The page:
Ebenezer Denny portrait   Save
Ebenezer Denny portrait
Description: This image is an engraved portrait of Major Ebenezer Denny (1761-1882), Revolutionary War soldier and first mayor of Pittsburgh, Pennsylvania. In this portrait, Denny is wearing a ruffled shirt and a high-collared waistcoat and coat. This engraving appears opposite the title page of his book "Military Journal of Major Ebenezer Denny, An Officer in the Revolutionary and Indian Wars" (1859), published in Philadelphia. Denny was born March 11, 1761, in Carlisle, Pennsylvania, and joined the Continental Army in 1778. He witnessed the British surrender at the 1781 Siege of Yorktown (Yorktown, Virginia) and wrote a description of that event in his war journal. It is one of the most frequently quoted accounts of the event. After the Revolutionary War, Denny also witnessed two of the worst military defeats of U.S. military forces by Native Americans: Harmar’s Campaign and St. Clair’s Defeat. Both events occurred in the Northwest Territory, in present-day Ohio. In fall 1790, Josiah Harmar, commander of the U.S. army in the Northwest Territory, was stationed at Fort Washington (present-day Cincinnati). He received orders from Secretary of War Henry Knox to end the threat of Native American attack in western Ohio. Harmar marched from Fort Washington with 320 regular soldiers and roughly 1,100 militiamen, primarily from Pennsylvania and Kentucky. The militiamen were poorly trained and badly equipped, and the U.S. forces were soundly defeated in a series of battles with the Native Americans led by Miami chief Little Turtle. Following Harmar's defeat, native attacks against settlers increased. In 1791, Major-General Arthur St. Clair, governor of the Northwest Territory, led another campaign against the natives in western Ohio, hoping to succeed where Harmar had failed. Lieutenant Ebenezer Denny was St. Clair’s aide-de-camp. St. Clair ordered the construction of forts in what is now western Ohio. He and his men left Fort Washington in September 1791. After a two-day journey, the troops stopped and built Fort Hamilton. Then they advanced forty-five miles northward and built Fort Jefferson. From the beginning of his campaign, St. Clair had trouble with his poorly trained and demoralized troops. Although it was still early fall, his men faced cold temperatures, rain, snowfall, and insufficient food. Despite these problems, St. Clair continued to advance against the Miami natives. By November 3, his men had arrived on the banks of the Wabash River, near some of the Miami villages. The next day Little Turtle led his warriors against the U.S. troops and soundly defeated them. In his account of the day’s events, Denny wrote, “The ground was literally covered with the dead.” The battle known as “St. Clair’s Defeat” remains the worst defeat of the U.S. Army at the hands of Native Americans. On November 19, Denny left for Philadelphia, where he had the unenviable task of informing President George Washington and Secretary of War Knox of the defeat. Washington demanded that St. Clair resign from the army. St. Clair did so on April 7, 1792, but remained governor of the Northwest Territory. In 1794, Washington dispatched General Anthony Wayne to succeed where St. Clair had failed. Wayne defeated the Native Americans at the Battle of Fallen Timbers in August 1794. In 1795, most natives in modern-day Ohio signed the Treaty of Greeneville, relinquishing all of their land holdings in Ohio except what is now the northwestern corner of the state. Denny continued his military service until 1794, when he resigned his commission and settled near Pittsburgh. He entered local politics and held several offices before being elected the city’s first mayor in 1816. He resigned the office in 1817 because of ill health. He died in July 1822. View on Ohio Memory.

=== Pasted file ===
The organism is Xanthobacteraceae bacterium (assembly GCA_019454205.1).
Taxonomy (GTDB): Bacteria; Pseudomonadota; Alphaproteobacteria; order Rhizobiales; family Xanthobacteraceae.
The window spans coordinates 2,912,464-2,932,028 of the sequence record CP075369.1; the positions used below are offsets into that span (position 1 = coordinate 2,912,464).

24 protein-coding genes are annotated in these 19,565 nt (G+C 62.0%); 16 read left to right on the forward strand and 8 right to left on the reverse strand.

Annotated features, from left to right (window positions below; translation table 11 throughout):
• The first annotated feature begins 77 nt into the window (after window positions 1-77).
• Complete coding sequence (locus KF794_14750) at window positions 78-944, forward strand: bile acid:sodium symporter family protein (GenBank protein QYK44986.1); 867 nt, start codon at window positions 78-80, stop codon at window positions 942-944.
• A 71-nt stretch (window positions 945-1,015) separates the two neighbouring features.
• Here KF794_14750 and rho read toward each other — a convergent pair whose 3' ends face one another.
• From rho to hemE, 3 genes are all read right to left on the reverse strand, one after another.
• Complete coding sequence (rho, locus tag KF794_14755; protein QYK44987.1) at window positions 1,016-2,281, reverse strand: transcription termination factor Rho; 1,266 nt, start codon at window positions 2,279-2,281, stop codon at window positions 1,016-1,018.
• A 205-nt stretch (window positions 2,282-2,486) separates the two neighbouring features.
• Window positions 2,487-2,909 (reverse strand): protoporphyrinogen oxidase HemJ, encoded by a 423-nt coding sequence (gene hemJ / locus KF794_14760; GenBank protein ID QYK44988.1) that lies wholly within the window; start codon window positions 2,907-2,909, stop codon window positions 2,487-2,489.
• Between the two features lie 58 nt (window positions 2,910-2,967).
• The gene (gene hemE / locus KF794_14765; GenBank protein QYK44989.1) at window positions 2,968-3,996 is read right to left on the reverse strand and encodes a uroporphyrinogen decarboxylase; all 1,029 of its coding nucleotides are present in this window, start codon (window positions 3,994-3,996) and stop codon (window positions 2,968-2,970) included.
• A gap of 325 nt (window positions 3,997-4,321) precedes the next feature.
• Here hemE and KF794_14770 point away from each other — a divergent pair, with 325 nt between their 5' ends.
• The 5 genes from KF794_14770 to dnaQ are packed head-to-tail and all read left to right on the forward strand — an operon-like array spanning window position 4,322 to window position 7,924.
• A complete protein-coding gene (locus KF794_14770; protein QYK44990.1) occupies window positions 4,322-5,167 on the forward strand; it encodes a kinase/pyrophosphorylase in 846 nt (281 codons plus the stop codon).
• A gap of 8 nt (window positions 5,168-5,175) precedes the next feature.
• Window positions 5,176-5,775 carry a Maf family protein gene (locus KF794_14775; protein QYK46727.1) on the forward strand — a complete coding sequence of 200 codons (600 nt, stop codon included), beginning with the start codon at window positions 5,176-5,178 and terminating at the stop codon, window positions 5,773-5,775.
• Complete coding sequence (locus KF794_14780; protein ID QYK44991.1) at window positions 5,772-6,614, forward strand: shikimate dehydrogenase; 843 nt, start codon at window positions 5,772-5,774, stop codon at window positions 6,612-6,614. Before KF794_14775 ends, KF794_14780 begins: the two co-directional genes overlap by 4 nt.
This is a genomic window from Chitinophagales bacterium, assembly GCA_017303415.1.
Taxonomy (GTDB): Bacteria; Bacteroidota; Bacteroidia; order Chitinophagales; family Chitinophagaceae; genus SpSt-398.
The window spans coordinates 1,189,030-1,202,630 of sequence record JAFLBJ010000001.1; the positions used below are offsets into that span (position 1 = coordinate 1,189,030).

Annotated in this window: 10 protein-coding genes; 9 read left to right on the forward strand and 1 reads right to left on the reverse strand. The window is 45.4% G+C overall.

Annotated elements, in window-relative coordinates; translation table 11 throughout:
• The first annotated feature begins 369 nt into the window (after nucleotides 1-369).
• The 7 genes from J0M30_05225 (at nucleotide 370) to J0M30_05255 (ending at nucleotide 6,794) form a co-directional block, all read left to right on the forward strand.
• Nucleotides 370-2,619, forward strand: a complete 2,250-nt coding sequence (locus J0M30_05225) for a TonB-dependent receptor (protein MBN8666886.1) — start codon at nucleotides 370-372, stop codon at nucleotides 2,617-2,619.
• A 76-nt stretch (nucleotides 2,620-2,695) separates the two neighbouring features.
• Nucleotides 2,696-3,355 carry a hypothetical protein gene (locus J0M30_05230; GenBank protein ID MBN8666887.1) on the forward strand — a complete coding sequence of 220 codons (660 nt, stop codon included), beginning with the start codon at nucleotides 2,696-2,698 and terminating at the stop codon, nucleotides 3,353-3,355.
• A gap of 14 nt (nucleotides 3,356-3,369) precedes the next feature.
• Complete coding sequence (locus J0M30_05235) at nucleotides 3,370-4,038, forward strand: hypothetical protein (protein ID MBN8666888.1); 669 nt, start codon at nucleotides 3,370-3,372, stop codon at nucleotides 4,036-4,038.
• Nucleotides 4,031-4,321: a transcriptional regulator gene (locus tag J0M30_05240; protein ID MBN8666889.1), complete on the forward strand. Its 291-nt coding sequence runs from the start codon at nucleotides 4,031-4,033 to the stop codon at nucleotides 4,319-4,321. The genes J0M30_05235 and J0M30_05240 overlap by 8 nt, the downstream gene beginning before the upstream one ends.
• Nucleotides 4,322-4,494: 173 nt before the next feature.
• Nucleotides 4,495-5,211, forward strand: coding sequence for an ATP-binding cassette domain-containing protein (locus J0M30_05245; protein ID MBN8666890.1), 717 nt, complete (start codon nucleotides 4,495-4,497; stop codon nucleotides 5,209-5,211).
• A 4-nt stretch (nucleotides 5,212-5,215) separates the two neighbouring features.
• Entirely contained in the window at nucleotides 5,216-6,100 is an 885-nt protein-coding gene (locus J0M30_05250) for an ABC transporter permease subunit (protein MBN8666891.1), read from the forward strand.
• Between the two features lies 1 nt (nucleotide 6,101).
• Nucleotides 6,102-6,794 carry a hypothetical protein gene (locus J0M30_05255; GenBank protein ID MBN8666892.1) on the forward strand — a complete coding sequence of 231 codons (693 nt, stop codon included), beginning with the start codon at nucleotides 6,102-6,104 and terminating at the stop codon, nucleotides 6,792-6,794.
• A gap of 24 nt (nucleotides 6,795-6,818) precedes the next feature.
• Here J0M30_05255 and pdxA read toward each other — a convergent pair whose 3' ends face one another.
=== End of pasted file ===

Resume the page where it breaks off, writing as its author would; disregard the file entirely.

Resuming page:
Image ID: AL07028
Subjects: American Revolutionary War, 1775-1783; Kekionga, Battle of, Ohio, 1791; American Indians--Warfare; Northwest Territory--History; Veterans; Mayors
Places: Carlisle (Pennsylvania); Pittsburgh (Pennsylvania);